Let’s just assume the worst about Paul: that he’s a corporate libertarian in the Reason magazine/Cato Institute mold that would grant Big Business and the financial industry license to do whatever the hell it wants with little in the way of accountability. (I call this scenario the “status quo”). Let’s say he dines on Labradoodle puppies while using their blood to scribble notes in the margins of his dog-eared, gold-encrusted copy of Atlas Shrugged.

So. Fucking. What.

Barack Obama isn’t exactly Eugene Debs, after all. Hell, he’s not even Jimmy Carter. The facts are: he’s pushed for the largest military budget in world history, given trillions of dollars to Wall Street in bailouts and near-zero interest loans from the Federal Reserve, protected oil companies like BP from legal liability for environmental damages they cause – from poisoning the Gulf to climate change – and mandated that all Americans purchase the U.S. health insurance industry’s product. You might argue Paul’s a corporatist, but there’s no denying Obama’s one.

And at least Paul would – and this is important, I think – stop killing poor foreigners with cluster bombs and Predator drones. Unlike the Nobel Peace Prize winner-in-chief, Paul would also bring the troops home from not just Afghanistan and Iraq, but Europe, Korea and Okinawa. There’d be no need for a School of the Americas because the U.S. wouldn’t be busy training foreign military personnel the finer points of human rights abuses. Israel would have to carry out its war crimes on its own dime.

Even on on the most pressing domestic issues of the day, Paul strikes me as a hell of a lot more progressive than Obama. Look at the war on drugs: Obama has continued the same failed prohibitionist policies as his predecessors, maintaining a status quo that has placed 2.3 million – or one in 100 – Americans behind bars, the vast majority African-American and Hispanic. Paul, on the other hand, has called for ending the drug war and said he would pardon non-violent offenders, which would be the single greatest reform a president could make in the domestic sphere, equivalent in magnitude to ending Jim Crow.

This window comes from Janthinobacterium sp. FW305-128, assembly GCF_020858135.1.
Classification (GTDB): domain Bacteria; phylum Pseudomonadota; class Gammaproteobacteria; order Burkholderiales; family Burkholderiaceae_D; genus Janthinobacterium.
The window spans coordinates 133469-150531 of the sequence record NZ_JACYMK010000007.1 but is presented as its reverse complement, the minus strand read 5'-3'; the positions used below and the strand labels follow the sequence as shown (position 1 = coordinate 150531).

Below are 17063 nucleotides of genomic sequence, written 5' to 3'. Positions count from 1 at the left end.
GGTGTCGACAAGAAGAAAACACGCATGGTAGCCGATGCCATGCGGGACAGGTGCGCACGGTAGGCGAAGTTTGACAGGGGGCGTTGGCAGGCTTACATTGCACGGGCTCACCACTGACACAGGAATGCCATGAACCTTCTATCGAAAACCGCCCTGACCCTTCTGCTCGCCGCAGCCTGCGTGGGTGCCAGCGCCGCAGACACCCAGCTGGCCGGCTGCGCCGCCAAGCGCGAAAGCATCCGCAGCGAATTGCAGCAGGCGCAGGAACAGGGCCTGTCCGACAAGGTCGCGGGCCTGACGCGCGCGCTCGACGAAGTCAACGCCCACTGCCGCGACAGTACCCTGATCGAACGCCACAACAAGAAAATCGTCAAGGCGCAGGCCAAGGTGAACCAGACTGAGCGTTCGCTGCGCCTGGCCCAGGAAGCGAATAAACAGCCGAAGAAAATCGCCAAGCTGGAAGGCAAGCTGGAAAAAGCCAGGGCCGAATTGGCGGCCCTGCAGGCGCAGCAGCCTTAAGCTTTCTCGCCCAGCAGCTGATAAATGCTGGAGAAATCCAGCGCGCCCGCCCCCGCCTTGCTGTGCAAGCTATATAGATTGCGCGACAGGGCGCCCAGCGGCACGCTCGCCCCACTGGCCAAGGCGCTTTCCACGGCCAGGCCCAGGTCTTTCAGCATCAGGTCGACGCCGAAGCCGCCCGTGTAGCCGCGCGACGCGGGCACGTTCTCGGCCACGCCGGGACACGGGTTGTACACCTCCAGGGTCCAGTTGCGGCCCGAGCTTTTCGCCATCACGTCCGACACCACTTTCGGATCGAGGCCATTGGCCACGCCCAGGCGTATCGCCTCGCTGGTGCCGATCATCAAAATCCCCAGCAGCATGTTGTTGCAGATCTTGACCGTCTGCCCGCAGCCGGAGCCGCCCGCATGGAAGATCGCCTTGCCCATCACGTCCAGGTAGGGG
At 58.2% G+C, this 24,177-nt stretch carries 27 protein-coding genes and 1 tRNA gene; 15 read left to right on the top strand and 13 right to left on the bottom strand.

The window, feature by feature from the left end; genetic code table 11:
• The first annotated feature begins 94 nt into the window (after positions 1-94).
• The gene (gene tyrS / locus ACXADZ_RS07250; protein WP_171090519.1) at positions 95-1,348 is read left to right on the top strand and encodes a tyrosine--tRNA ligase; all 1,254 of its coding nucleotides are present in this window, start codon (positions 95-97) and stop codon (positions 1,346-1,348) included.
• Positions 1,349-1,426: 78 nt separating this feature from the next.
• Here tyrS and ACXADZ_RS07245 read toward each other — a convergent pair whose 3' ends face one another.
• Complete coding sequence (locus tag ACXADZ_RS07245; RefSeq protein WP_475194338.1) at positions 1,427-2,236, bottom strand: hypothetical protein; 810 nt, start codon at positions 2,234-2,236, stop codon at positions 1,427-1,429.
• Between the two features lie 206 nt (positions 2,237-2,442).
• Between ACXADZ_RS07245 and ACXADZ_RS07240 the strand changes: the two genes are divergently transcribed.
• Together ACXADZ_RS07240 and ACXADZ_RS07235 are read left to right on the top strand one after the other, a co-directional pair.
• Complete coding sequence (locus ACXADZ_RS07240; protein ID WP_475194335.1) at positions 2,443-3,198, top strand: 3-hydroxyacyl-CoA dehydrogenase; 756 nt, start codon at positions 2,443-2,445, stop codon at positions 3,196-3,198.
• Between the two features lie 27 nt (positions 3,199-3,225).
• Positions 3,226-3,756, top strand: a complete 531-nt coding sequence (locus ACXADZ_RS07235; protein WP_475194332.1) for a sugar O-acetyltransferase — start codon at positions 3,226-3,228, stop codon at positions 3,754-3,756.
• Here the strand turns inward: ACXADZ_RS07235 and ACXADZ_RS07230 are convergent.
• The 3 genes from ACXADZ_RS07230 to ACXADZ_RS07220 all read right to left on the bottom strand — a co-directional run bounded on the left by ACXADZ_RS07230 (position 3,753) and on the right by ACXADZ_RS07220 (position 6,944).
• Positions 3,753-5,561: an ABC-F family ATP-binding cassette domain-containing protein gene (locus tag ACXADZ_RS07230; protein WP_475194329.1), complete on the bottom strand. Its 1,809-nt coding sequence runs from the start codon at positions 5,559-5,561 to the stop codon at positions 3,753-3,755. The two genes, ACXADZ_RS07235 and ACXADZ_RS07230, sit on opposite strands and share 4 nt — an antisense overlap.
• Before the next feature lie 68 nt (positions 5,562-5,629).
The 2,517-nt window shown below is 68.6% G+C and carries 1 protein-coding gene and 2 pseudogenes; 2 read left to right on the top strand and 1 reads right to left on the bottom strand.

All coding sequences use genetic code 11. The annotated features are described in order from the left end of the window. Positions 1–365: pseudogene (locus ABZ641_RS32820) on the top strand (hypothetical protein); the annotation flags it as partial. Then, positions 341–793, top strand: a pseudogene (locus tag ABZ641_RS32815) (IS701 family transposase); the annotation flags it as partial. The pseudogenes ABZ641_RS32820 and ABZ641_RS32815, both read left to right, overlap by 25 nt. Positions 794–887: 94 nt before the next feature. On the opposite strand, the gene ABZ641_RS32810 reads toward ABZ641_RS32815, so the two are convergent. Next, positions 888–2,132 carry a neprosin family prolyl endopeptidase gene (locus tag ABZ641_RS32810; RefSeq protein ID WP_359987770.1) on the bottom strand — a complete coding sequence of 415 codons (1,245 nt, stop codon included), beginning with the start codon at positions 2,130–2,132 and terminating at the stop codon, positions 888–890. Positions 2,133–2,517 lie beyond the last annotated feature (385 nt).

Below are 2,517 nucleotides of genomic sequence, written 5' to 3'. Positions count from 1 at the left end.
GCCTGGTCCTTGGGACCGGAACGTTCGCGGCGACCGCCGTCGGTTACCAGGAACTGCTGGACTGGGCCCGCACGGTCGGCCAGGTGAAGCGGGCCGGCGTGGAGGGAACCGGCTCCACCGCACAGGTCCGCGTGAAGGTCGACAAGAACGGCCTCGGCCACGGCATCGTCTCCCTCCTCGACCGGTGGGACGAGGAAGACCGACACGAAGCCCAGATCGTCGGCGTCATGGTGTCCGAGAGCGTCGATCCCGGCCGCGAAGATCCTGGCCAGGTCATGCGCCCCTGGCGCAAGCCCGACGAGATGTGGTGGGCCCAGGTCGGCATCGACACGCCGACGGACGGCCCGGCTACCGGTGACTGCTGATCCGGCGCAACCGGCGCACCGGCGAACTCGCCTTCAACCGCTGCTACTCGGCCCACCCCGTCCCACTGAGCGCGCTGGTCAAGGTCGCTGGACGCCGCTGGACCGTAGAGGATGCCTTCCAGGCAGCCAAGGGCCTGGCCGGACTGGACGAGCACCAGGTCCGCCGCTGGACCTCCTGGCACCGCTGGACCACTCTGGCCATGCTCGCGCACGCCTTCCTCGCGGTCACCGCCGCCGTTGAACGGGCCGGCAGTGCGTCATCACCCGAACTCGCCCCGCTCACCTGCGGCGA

Paul would also stop providing subsidies to corporate agriculture, nuclear energy and fossil fuels, while allowing class-action tort suits to proceed against oil and coal companies for the environmental damage they have wrought. Obama, by contrast, is providing billions to coal companies under the guise of “clean energy” – see his administration’s policies on carbon capture and sequestration, the fossil fuel-equivalent of missile defense – and promising billions more so mega-energy corporations can get started on that “nuclear renaissance” we’ve all heard so much about. And if Paul really did succeed in cutting all those federal departments he talks about, there’s nothing to prevent states and local governments — and, I would hope, alternative social organizations not dependent on coercion — from addressing issues such as health care and education. Decentralism isn’t a bad thing.